The Life and Death of Stars

Cambridge University Press, 25 de mar de 2013 - 332 páginas
In this well-illustrated text, Kenneth R. Lang explains the life cycle of stars, from the dense molecular clouds that are stellar nurseries to the enigmatic nebulae some stars leave behind in their violent ends. Free of mathematical equations and technical jargon, Lang's lively and accessible text provides physical insights into how stars such as our Sun are born, what fuels them and keeps them bright, how they evolve, and the processes by which they eventually die. The book demonstrates the sheer scope and variety of stellar phenomena in the context of the universe as a whole. Boxed focus elements enhance and amplify the discussion for readers looking for more depth. Featuring more than 150 figures, including color plates, The Life and Death of Stars is a modern and up-to-date account of stars written for a broad audience, from armchair astronomers and popular science readers to students and teachers of science.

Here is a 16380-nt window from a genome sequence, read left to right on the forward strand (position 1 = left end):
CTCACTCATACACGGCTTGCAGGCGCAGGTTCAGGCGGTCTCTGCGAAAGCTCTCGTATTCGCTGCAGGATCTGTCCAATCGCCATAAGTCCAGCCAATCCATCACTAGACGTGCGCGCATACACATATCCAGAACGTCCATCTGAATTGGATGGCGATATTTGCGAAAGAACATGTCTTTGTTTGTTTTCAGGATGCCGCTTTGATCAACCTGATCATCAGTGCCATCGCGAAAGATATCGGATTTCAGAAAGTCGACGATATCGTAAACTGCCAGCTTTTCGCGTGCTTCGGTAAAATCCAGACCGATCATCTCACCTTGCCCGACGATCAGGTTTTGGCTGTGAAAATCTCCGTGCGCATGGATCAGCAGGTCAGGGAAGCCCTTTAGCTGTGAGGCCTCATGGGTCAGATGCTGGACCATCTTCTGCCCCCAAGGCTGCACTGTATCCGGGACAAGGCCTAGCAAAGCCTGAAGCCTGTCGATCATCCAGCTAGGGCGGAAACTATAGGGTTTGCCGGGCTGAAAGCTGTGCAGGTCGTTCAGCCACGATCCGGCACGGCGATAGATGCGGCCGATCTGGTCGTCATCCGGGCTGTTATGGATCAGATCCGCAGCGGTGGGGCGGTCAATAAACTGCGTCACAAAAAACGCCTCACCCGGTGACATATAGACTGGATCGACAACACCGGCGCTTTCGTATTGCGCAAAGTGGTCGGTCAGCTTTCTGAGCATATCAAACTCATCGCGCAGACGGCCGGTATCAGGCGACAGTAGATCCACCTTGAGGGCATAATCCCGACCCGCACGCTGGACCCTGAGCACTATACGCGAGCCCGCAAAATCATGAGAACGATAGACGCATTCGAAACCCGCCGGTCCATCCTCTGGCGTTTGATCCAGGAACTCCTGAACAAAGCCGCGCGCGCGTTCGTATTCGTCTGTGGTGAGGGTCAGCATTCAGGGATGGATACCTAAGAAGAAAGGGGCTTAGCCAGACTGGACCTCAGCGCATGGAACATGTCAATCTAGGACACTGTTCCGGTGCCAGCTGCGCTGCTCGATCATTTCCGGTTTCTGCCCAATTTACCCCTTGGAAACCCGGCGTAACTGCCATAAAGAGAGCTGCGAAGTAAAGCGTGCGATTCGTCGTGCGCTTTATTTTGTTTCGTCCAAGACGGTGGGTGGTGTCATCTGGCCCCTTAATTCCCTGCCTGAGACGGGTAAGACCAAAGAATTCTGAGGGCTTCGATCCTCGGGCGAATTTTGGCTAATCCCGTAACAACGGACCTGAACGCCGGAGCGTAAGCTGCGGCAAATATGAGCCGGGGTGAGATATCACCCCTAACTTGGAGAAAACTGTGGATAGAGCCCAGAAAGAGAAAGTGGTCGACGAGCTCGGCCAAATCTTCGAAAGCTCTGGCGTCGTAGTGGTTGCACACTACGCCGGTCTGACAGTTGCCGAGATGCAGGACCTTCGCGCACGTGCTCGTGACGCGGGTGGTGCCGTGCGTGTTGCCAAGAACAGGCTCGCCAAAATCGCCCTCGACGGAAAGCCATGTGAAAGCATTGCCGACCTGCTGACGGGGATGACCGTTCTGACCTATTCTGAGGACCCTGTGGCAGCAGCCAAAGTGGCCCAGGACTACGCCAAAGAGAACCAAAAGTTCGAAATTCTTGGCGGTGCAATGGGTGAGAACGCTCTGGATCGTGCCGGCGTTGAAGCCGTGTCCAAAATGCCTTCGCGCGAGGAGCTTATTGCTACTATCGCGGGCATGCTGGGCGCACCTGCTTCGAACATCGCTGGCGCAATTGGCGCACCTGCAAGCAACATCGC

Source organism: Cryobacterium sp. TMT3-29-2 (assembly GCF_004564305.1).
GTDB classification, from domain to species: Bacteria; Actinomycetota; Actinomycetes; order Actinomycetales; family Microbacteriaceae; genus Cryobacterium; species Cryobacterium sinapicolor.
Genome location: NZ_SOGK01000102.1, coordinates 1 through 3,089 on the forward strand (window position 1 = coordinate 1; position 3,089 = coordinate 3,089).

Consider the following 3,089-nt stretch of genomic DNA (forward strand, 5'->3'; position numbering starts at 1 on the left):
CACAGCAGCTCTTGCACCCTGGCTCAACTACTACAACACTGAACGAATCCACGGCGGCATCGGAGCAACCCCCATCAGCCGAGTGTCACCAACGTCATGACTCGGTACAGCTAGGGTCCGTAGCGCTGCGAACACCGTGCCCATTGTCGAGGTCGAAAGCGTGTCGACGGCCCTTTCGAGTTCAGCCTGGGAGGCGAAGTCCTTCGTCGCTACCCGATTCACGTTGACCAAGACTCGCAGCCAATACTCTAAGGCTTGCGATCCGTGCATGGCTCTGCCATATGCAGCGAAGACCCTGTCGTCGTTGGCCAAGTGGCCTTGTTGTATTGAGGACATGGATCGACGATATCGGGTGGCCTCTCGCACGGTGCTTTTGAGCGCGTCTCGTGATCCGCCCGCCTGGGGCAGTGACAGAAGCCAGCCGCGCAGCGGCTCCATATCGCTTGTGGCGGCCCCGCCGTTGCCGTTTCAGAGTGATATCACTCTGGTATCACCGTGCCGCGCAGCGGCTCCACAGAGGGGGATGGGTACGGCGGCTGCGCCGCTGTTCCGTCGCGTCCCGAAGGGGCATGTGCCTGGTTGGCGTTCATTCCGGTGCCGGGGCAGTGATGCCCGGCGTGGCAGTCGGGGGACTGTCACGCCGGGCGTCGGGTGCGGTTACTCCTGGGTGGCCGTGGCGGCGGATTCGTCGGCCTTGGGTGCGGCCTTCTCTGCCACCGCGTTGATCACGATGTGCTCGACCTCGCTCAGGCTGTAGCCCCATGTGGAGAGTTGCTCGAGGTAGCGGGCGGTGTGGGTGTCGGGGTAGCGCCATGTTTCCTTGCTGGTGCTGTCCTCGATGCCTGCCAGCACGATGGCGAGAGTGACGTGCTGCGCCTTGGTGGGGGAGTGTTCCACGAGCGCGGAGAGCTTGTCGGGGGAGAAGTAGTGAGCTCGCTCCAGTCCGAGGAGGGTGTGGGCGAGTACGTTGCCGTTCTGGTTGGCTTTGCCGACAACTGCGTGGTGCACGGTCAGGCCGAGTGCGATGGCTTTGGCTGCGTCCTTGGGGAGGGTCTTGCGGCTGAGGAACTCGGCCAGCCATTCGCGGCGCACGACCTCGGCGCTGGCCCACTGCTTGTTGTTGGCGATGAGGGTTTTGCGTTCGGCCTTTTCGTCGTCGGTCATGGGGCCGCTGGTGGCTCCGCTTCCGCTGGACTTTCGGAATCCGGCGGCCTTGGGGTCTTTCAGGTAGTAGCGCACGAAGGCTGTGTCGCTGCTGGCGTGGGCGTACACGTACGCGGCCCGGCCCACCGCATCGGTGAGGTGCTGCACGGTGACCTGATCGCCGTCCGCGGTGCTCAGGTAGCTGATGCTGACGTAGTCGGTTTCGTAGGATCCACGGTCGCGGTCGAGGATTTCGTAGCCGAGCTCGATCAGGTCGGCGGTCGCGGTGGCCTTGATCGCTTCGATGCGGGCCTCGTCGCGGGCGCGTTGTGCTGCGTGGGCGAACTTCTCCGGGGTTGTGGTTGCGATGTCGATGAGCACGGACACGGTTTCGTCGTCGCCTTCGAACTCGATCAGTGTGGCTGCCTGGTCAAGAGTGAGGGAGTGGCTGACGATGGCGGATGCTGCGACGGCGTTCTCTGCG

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Gravity and Motion
Atomic and Subatomic Particles
Transmutation of the Elements
What Makes the Sun Shine?
The Extended Solar Atmosphere
Comparisons of the Sun with Other Stars
The Lives of Stars
The Material Between the Stars
Stellar End States
A Larger Expanding Universe
Birth Life and Death of the Universe
Quotation References 3 13
Author Index 3 1 7
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Sobre o autor (2013)

Kenneth R. Lang is Professor of Astronomy at Tufts University. He is the author of many popular astronomy books, including The Cambridge Guide to the Solar System, 2nd edition (2011), Sun, Earth, and Sky, 2nd edition (2006) and Wanderers in Space (1994). An expert in radio astronomy and astrophysics, his research examines how magnetic energy generates explosions on the Sun.

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